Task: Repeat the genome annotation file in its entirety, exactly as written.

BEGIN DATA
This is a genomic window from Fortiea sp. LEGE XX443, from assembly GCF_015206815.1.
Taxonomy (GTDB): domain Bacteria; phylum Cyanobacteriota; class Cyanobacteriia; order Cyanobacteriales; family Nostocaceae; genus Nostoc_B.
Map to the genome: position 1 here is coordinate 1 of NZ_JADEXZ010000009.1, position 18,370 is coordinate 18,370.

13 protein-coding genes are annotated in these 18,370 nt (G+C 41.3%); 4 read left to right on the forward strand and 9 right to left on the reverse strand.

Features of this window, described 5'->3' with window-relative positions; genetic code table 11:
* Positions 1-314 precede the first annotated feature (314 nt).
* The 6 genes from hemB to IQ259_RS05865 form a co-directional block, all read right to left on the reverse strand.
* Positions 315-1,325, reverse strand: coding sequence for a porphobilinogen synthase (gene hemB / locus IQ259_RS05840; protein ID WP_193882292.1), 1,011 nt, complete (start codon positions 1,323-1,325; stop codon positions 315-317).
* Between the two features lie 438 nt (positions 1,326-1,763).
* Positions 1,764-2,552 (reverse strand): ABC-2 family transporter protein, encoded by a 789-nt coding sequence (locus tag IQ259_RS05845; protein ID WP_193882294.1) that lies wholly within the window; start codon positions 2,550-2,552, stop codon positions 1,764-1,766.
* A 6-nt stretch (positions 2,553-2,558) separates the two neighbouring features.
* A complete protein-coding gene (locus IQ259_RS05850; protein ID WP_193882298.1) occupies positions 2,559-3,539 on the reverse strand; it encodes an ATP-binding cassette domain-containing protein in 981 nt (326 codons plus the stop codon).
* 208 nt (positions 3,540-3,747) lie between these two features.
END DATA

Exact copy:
This is a genomic window from Fortiea sp. LEGE XX443, from assembly GCF_015206815.1.
Taxonomy (GTDB): domain Bacteria; phylum Cyanobacteriota; class Cyanobacteriia; order Cyanobacteriales; family Nostocaceae; genus Nostoc_B.
Map to the genome: position 1 here is coordinate 1 of NZ_JADEXZ010000009.1, position 18,370 is coordinate 18,370.

13 protein-coding genes are annotated in these 18,370 nt (G+C 41.3%); 4 read left to right on the forward strand and 9 right to left on the reverse strand.

Features of this window, described 5'->3' with window-relative positions; genetic code table 11:
* Positions 1-314 precede the first annotated feature (314 nt).
* The 6 genes from hemB to IQ259_RS05865 form a co-directional block, all read right to left on the reverse strand.
* Positions 315-1,325, reverse strand: coding sequence for a porphobilinogen synthase (gene hemB / locus IQ259_RS05840; protein ID WP_193882292.1), 1,011 nt, complete (start codon positions 1,323-1,325; stop codon positions 315-317).
* Between the two features lie 438 nt (positions 1,326-1,763).
* Positions 1,764-2,552 (reverse strand): ABC-2 family transporter protein, encoded by a 789-nt coding sequence (locus tag IQ259_RS05845; protein ID WP_193882294.1) that lies wholly within the window; start codon positions 2,550-2,552, stop codon positions 1,764-1,766.
* A 6-nt stretch (positions 2,553-2,558) separates the two neighbouring features.
* A complete protein-coding gene (locus IQ259_RS05850; protein ID WP_193882298.1) occupies positions 2,559-3,539 on the reverse strand; it encodes an ATP-binding cassette domain-containing protein in 981 nt (326 codons plus the stop codon).
* 208 nt (positions 3,540-3,747) lie between these two features.